That b****'s name should be changed from Bloom to Blood.
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  • Posted by evlwhtguy 3 months ago
    As others have posted....this is settled law due to earlier cases.

    The only option here is to do what the Goldman's did with OJ and sue him in civil court and ruin his life.Any money derived from the lawsuits should be re-invested back in to more lawsuits. Make the bastard show up in court at least once a month for the next 10 years or til he dies...or kills himself. This is basically the tactic Mueller is using to try to get Trump Associate s to say something useful against him.
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  • Posted by  $  Radio_Randy 3 months ago
    I seem to recall that this stance has been taken before.

    Back in the 70's, in New York city, there was a woman (or women) who was violently raped. When the question was asked, concerning police "protection" the answer that was given stated that the police are not there to "protect" the citizenry (regardless of the "To Protect And Serve" you might see on the side of their vehicles).

    I don't recall the exact reason that I researched this article, but it seems that it was in reaction to the draconian gun laws that the city of New York was putting in place at the time. These gun laws made it impossible to obtain a firearm and, yet, the police were not required to protect you.

    Go figure...
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    • Posted by  $  3 months ago
      Yup - that is one of the oxymorons of government: they want to be in control but yet not take any responsibility of the control they want to usurp when they fail!
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  • Posted by term2 3 months ago
    I think I agree that its not the responsibility of the government to proactively insure our safety. I am not even sure if thats possible.

    What they are supposed to do is to stand for us when our rights ARE violated
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  • Posted by  $  Thoritsu 3 months ago
    Makes me think a little Blarman. Thanks.

    I certainly think there is an argument the sheriff was incompetent and negligent. A Constitutional duty? Maybe not. A civil case against the municipality citing negligence with the sheriff and school board could hold financial penalties.
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    • Posted by  $  3 months ago
      That's the same thing I was thinking: that these lawyers went about this completely the wrong way.
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      • Posted by  $  Thoritsu 3 months ago
        Maybe they started with the criminal case to get press, aim high, get more money from the plaintiffs...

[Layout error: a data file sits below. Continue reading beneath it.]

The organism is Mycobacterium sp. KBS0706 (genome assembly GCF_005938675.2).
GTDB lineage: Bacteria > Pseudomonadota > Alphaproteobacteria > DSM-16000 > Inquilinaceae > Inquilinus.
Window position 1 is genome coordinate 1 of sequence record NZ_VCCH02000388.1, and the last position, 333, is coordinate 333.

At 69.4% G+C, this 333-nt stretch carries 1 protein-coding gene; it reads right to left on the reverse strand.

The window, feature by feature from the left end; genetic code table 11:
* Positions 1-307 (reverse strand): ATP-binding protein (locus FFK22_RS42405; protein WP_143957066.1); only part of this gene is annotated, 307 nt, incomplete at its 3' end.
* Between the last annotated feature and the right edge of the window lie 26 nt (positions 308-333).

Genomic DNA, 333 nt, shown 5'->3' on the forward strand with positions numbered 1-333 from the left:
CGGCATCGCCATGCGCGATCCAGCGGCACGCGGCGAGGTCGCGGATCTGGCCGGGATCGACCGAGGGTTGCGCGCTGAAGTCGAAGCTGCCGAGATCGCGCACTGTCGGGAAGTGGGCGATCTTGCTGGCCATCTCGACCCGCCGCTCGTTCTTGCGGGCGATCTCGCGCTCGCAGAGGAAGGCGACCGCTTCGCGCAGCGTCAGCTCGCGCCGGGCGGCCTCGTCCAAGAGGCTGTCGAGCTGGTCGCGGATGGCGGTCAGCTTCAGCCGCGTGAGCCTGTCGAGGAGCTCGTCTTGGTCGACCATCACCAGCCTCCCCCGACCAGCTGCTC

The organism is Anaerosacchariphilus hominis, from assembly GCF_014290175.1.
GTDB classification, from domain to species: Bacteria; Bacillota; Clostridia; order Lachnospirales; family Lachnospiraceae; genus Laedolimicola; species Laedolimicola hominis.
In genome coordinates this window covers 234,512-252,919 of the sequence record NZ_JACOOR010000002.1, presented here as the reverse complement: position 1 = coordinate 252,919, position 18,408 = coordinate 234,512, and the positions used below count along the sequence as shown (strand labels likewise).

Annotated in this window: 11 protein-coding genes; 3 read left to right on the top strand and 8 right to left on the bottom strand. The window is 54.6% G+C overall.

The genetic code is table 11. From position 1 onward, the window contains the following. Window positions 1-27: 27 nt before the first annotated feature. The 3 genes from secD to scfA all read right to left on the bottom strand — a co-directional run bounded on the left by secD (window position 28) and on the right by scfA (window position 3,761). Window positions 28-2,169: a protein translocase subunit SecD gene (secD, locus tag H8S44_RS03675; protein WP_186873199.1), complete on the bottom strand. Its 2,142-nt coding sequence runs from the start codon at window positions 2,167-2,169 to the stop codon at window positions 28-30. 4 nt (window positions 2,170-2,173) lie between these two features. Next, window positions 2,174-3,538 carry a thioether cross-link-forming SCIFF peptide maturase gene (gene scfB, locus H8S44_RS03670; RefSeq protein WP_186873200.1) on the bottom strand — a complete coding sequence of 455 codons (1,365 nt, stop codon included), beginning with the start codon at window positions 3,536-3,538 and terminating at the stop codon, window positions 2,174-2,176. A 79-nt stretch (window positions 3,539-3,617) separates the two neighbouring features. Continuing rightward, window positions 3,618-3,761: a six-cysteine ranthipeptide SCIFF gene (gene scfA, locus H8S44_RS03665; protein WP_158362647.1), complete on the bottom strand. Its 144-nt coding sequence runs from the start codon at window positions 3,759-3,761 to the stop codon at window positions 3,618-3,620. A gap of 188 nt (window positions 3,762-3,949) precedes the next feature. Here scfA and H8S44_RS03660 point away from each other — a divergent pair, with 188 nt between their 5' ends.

They had to know this would fail, or perhaps they want it to go to SCOTUS and see how that turns out. New Amendment?
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        • Posted by  $  3 months ago
          Perhaps. Problem is that the lamestream media isn't going to cover this case and without that, it's going to be hard to get anything like that going.

          On a positive note, they did publish an action addendum (the school) and they recommended arming the teachers. Finally, some common sense!
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          • Posted by  $  Thoritsu 3 months ago
            The recommendation is interesting.

            A nutty teacher with a handgun is 1) unlikely to kill very many people, and 2) completely manageable (interviews, assessments, etc). Such a person could easily shut down the next one of these incidents quickly.
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  • Posted by  $  allosaur 3 months ago
    Anyone's only "duty" in this country is "to protect and serve" the IRS.
    Just ask Nutty Nancy, Darth Schumer and The Anointed One.
    BTW, Judge Beth Bloom, you're a citizen too. Tough luck, Dem-wit!
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  • Posted by  $  Olduglycarl 3 months ago
    Constitutionally, that is it's ONLY purpose...
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    • Posted by  $  3 months ago
      There is a difference in my mind on police protections (internal affairs) vs military protections (affairs with foreign nations). Assuredly the national government has a duty to proactively protect its citizens from invasion or armed threats by third-party actors. I think that the conversation changes significantly when dealing with internal affairs when most of those become reactive instead. Most law enforcement actions are in response to broken laws and rights violations rather than to try to "prevent" an individual from doing something in the first place.
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      • Posted by mshupe 3 months ago
        If man's life is his primary value, and if acting on his own judgment is his means of survival, and nothing can impede his ability to act on his judgment except other people, then government's sole purpose is to protect men from violence by others. The work of police and courts in this regard is no different than armies.